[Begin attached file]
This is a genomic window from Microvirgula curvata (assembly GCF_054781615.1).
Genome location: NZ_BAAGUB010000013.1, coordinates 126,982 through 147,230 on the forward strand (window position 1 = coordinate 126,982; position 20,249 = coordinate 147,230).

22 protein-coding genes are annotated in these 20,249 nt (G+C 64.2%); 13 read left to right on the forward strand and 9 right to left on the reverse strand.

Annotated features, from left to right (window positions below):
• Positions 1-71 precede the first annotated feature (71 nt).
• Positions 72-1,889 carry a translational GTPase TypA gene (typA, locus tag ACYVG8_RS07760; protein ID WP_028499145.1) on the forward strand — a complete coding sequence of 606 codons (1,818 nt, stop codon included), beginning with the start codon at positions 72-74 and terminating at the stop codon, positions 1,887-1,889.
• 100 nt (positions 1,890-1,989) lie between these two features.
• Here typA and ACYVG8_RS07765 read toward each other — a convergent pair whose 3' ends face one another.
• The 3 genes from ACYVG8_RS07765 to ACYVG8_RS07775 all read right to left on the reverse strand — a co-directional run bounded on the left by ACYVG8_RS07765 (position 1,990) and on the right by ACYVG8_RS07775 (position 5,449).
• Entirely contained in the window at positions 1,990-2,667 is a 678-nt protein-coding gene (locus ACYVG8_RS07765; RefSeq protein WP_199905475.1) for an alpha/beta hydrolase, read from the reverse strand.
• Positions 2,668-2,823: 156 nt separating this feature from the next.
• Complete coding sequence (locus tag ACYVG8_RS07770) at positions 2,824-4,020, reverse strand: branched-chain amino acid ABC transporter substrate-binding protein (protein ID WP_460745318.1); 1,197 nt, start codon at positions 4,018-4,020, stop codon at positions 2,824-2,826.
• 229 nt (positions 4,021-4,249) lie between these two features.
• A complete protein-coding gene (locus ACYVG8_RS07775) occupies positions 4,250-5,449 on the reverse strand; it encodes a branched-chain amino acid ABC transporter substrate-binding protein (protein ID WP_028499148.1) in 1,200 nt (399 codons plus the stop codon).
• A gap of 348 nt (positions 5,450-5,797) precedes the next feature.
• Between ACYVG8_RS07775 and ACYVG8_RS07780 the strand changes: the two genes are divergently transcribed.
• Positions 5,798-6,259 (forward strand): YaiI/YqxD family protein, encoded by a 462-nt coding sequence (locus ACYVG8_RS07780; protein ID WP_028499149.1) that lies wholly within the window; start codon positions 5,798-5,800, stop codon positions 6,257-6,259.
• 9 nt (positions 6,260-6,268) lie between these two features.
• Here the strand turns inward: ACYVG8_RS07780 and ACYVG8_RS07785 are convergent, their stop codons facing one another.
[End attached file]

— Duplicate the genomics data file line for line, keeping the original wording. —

This is a genomic window from Microvirgula curvata (assembly GCF_054781615.1).
Genome location: NZ_BAAGUB010000013.1, coordinates 126,982 through 147,230 on the forward strand (window position 1 = coordinate 126,982; position 20,249 = coordinate 147,230).

22 protein-coding genes are annotated in these 20,249 nt (G+C 64.2%); 13 read left to right on the forward strand and 9 right to left on the reverse strand.

Annotated features, from left to right (window positions below):
• Positions 1-71 precede the first annotated feature (71 nt).
• Positions 72-1,889 carry a translational GTPase TypA gene (typA, locus tag ACYVG8_RS07760; protein ID WP_028499145.1) on the forward strand — a complete coding sequence of 606 codons (1,818 nt, stop codon included), beginning with the start codon at positions 72-74 and terminating at the stop codon, positions 1,887-1,889.
• 100 nt (positions 1,890-1,989) lie between these two features.
• Here typA and ACYVG8_RS07765 read toward each other — a convergent pair whose 3' ends face one another.
• The 3 genes from ACYVG8_RS07765 to ACYVG8_RS07775 all read right to left on the reverse strand — a co-directional run bounded on the left by ACYVG8_RS07765 (position 1,990) and on the right by ACYVG8_RS07775 (position 5,449).
• Entirely contained in the window at positions 1,990-2,667 is a 678-nt protein-coding gene (locus ACYVG8_RS07765; RefSeq protein WP_199905475.1) for an alpha/beta hydrolase, read from the reverse strand.
• Positions 2,668-2,823: 156 nt separating this feature from the next.
• Complete coding sequence (locus tag ACYVG8_RS07770) at positions 2,824-4,020, reverse strand: branched-chain amino acid ABC transporter substrate-binding protein (protein ID WP_460745318.1); 1,197 nt, start codon at positions 4,018-4,020, stop codon at positions 2,824-2,826.
• 229 nt (positions 4,021-4,249) lie between these two features.
• A complete protein-coding gene (locus ACYVG8_RS07775) occupies positions 4,250-5,449 on the reverse strand; it encodes a branched-chain amino acid ABC transporter substrate-binding protein (protein ID WP_028499148.1) in 1,200 nt (399 codons plus the stop codon).
• A gap of 348 nt (positions 5,450-5,797) precedes the next feature.
• Between ACYVG8_RS07775 and ACYVG8_RS07780 the strand changes: the two genes are divergently transcribed.
• Positions 5,798-6,259 (forward strand): YaiI/YqxD family protein, encoded by a 462-nt coding sequence (locus ACYVG8_RS07780; protein ID WP_028499149.1) that lies wholly within the window; start codon positions 5,798-5,800, stop codon positions 6,257-6,259.
• 9 nt (positions 6,260-6,268) lie between these two features.
• Here the strand turns inward: ACYVG8_RS07780 and ACYVG8_RS07785 are convergent, their stop codons facing one another.